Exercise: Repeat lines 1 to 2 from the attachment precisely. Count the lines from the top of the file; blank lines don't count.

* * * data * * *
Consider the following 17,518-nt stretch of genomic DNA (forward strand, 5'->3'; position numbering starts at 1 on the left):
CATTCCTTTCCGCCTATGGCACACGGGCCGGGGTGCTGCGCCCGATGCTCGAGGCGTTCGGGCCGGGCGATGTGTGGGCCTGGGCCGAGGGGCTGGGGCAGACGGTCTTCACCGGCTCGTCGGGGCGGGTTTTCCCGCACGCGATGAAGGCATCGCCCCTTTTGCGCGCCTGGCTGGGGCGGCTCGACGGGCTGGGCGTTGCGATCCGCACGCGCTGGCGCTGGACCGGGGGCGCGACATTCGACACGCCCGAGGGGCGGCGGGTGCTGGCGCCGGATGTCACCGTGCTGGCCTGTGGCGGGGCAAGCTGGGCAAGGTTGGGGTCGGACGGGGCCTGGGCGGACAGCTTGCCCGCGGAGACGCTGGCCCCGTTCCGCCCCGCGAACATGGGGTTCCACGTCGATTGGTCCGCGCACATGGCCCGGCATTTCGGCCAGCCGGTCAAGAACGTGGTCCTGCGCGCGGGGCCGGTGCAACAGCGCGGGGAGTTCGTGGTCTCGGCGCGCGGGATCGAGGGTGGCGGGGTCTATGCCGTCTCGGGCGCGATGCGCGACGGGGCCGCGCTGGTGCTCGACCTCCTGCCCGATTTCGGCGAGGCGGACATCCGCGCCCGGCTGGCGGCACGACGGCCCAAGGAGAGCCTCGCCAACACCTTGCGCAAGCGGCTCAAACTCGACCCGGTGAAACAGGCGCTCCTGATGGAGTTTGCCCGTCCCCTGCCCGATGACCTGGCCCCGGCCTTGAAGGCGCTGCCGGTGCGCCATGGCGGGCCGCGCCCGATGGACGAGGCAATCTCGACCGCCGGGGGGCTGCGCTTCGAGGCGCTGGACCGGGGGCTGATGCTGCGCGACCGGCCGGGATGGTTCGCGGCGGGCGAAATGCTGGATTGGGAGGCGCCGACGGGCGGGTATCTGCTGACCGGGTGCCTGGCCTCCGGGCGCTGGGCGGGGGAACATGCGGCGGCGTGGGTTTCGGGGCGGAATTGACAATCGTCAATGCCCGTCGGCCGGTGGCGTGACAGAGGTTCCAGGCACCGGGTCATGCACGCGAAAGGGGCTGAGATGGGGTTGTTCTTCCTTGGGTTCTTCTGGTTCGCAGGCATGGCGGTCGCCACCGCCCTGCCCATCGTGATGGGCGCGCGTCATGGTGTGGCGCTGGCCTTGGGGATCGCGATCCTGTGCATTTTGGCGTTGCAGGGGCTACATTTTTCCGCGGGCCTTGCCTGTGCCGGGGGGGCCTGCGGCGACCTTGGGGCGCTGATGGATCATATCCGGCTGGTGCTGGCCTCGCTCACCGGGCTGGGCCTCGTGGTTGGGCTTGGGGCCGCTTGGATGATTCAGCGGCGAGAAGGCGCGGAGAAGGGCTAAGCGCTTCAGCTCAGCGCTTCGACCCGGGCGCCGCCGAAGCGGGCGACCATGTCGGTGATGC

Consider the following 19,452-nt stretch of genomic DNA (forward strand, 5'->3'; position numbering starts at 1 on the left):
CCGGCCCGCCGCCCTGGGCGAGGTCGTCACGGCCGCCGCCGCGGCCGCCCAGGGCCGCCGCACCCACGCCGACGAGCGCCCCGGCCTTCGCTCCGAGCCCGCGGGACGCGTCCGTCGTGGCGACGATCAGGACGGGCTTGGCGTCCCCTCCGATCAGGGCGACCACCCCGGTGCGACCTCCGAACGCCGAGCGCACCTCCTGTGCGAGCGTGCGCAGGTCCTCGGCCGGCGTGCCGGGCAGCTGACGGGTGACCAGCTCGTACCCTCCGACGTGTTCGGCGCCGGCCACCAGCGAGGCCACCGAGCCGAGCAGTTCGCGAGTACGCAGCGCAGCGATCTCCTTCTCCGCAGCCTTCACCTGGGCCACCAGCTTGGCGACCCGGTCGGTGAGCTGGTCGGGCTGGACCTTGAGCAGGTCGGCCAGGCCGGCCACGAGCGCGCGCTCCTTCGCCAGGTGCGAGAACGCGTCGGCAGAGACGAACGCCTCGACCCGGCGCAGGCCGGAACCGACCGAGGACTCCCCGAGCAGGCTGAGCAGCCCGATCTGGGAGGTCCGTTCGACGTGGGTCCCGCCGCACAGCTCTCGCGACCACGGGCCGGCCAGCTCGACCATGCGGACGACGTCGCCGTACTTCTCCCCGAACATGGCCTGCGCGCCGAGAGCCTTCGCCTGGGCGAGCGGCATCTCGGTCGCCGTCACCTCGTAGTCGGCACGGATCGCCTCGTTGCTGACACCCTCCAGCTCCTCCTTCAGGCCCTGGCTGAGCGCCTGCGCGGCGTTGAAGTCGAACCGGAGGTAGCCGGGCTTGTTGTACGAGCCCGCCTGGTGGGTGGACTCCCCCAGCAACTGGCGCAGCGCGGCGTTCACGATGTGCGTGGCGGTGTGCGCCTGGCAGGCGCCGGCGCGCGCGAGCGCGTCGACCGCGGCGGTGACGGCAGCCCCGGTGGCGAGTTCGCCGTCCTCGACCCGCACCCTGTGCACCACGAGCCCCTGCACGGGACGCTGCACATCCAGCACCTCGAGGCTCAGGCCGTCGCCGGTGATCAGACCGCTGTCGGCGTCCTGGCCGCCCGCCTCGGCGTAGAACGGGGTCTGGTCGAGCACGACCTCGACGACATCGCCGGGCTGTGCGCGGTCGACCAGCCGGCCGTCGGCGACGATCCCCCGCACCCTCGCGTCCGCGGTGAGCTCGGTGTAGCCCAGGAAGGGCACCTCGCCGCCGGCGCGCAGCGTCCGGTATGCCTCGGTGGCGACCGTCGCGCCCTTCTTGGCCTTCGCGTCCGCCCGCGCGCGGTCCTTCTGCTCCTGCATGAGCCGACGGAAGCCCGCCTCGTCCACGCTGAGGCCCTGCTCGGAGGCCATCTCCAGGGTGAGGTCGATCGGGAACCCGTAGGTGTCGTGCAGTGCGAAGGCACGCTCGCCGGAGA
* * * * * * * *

Consider the following 17,518-nt stretch of genomic DNA (forward strand, 5'->3'; position numbering starts at 1 on the left):
CATTCCTTTCCGCCTATGGCACACGGGCCGGGGTGCTGCGCCCGATGCTCGAGGCGTTCGGGCCGGGCGATGTGTGGGCCTGGGCCGAGGGGCTGGGGCAGACGGTCTTCACCGGCTCGTCGGGGCGGGTTTTCCCGCACGCGATGAAGGCATCGCCCCTTTTGCGCGCCTGGCTGGGGCGGCTCGACGGGCTGGGCGTTGCGATCCGCACGCGCTGGCGCTGGACCGGGGGCGCGACATTCGACACGCCCGAGGGGCGGCGGGTGCTGGCGCCGGATGTCACCGTGCTGGCCTGTGGCGGGGCAAGCTGGGCAAGGTTGGGGTCGGACGGGGCCTGGGCGGACAGCTTGCCCGCGGAGACGCTGGCCCCGTTCCGCCCCGCGAACATGGGGTTCCACGTCGATTGGTCCGCGCACATGGCCCGGCATTTCGGCCAGCCGGTCAAGAACGTGGTCCTGCGCGCGGGGCCGGTGCAACAGCGCGGGGAGTTCGTGGTCTCGGCGCGCGGGATCGAGGGTGGCGGGGTCTATGCCGTCTCGGGCGCGATGCGCGACGGGGCCGCGCTGGTGCTCGACCTCCTGCCCGATTTCGGCGAGGCGGACATCCGCGCCCGGCTGGCGGCACGACGGCCCAAGGAGAGCCTCGCCAACACCTTGCGCAAGCGGCTCAAACTCGACCCGGTGAAACAGGCGCTCCTGATGGAGTTTGCCCGTCCCCTGCCCGATGACCTGGCCCCGGCCTTGAAGGCGCTGCCGGTGCGCCATGGCGGGCCGCGCCCGATGGACGAGGCAATCTCGACCGCCGGGGGGCTGCGCTTCGAGGCGCTGGACCGGGGGCTGATGCTGCGCGACCGGCCGGGATGGTTCGCGGCGGGCGAAATGCTGGATTGGGAGGCGCCGACGGGCGGGTATCTGCTGACCGGGTGCCTGGCCTCCGGGCGCTGGGCGGGGGAACATGCGGCGGCGTGGGTTTCGGGGCGGAATTGACAATCGTCAATGCCCGTCGGCCGGTGGCGTGACAGAGGTTCCAGGCACCGGGTCATGCACGCGAAAGGGGCTGAGATGGGGTTGTTCTTCCTTGGGTTCTTCTGGTTCGCAGGCATGGCGGTCGCCACCGCCCTGCCCATCGTGATGGGCGCGCGTCATGGTGTGGCGCTGGCCTTGGGGATCGCGATCCTGTGCATTTTGGCGTTGCAGGGGCTACATTTTTCCGCGGGCCTTGCCTGTGCCGGGGGGGCCTGCGGCGACCTTGGGGCGCTGATGGATCATATCCGGCTGGTGCTGGCCTCGCTCACCGGGCTGGGCCTCGTGGTTGGGCTTGGGGCCGCTTGGATGATTCAGCGGCGAGAAGGCGCGGAGAAGGGCTAAGCGCTTCAGCTCAGCGCTTCGACCCGGGCGCCGCCGAAGCGGGCGACCATGTCGGTGATGC